On ‘History and Futures – Greek Poetry and Writing in a Crisis’

FullSizeRender-1 (1)The Caper Press was at the Poetry Library yesterday for History and Futures – Greek Poetry And Writing A Crisis, organised by Penned in the Margins. You can check out some of our live tweeting here.

The event demonstrated the power of poems, poets and poetry  to respond to our times. The chair (Tom Chivers) and the poets (George Ttoouli, Theodoros Chiotis, Natalie Katsou) came equipped with thoughtful questions and nuanced reflections on tradition and continuity in Greek poetry, life in Greece today and the meaning of the word ‘crisis’. There were also some wonderful poems. The whole made for a meaningful, considered and sometimes surprising exploration of where we are right now.

Unpacking the word ‘crisis’ really resonated for me. ‘Crisis’ has become a constant over the past few years and I realised that it is a long time since I reflected on what it means. As Natalie Katsous said, ‘crisis’ suggests the short term and holds the promise, or at least the hope, of resolution. She believes the economic situation in Greece can no longer be called a crisis; it has become the ‘environment’ that the Greeks inhabit. And what of the refugee crisis or consequences of Brexit, or terrorism? When does a crisis become normality?

Crisis also suggests, or causes, interruptions. The poets discussed how the economic crisis in Greece brought new interruptions into people’s daily lives. Someone might be on the way to work on an ordinary day before being thwarted by a riot or demonstration. George Ttoouli described island roads carpeted with rotting fruit when the EU stopped subsidies for oranges. It seemed that such interruptions have now become part of the day-to-day.

When will Brexit and its political repercussions go the same way, becoming a permanent interruption to the status quo? We are surely still in the first throes of the interruption phase. The poets drew parallels between the impact of Brexit and the Greek economic crisis. Natalie Katsous likened the question ‘How are things there, after Brexit?’ to the questions she was asked in the immediate aftermath of the Greek economic crisis. And she observed that the answer is the same: it is still far too early to tell.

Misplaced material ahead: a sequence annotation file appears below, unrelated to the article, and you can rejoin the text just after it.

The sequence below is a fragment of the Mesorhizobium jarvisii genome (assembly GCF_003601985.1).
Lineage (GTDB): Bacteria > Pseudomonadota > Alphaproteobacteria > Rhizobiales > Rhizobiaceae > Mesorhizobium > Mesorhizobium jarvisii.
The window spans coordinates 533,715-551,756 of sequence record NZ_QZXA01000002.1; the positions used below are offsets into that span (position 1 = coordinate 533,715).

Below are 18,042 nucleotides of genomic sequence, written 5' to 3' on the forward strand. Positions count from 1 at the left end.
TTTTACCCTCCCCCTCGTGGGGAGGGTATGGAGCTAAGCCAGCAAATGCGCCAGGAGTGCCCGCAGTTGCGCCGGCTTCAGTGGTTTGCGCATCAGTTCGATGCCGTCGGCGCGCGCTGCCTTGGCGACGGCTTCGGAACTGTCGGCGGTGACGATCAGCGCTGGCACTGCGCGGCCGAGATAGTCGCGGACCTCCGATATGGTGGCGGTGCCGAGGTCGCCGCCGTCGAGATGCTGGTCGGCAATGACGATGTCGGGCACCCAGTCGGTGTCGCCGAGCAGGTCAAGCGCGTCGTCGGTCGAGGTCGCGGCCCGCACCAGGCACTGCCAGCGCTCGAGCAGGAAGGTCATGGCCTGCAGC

We’ve heard about the racist comments and vandalism that followed the referendum. But I haven’t noticed any political graffiti of the kind the poets described seeing in Athens, which was characterised by Natalie as a ‘live Facebook page that people can’t scroll down’. We do not have the same graffiti culture, ‘street art’ is apparently a new thing in Greece, their graffiti is of a different sort.

As the poets said however, the poetic responses to the Greek crisis have taken longer to formulate than the political reactions scrawled on walls.  It made me wonder what poetry is being written here to capture the uncertain state we’re in. Maybe we will see poems emerge in the coming months and years. I imagine Tom Chivers and Penned in the Margins will know when they do.

The audience questions too were thoughtful, and evidenced the importance of cross-cultural / cross-border evenings and publications like these to help us all see past doom-laden headlines. Though the poets weren’t particularly optimistic about Greece’s ‘futures’ even when one audience member asked ‘what are the positive aspects of this new normal?’

The enduring positive I will take away is the will of poets, publishers and readers to grasp for a deeper understanding of what we’re living through. As Theodoros Chiotis said ‘Poetry is always in crisis, that is the idea!’

Venue: The Poetry Library, Royal Festival Hall, Southbank Centre, London

Poets: George Ttoouli, Theodoros Chiotis, Natalie Katsou

Chair: Tom Chivers, Penned in the Margins




6 thoughts on “On ‘History and Futures – Greek Poetry and Writing in a Crisis’

  1. Greek poetry can not respond because Greece crisis is a new phenomenon. In Bulgaria a permanent condition, so poetry has a strong social element. The situation is further exacerbated after Brezkit.

    1. Hi Bogpan, thanks for your comment! I am not sure the poets would agree with what you said about crisis being a new phenomenon for Greece: they referenced many of the changes Greece has undergone in recent decades. And they gave examples of previous generations of poets who had responded to the changes they lived through.

      1. Hello somarosmith. I am sure you will agree. But in 1969 nothing significant has happened in Greece. Eventually neighbors is best known.

  2. Thank you for your reply. I am no expert on modern Greek history – but I do think there have been eventful years since 1969, so we may have to agree to disagree.

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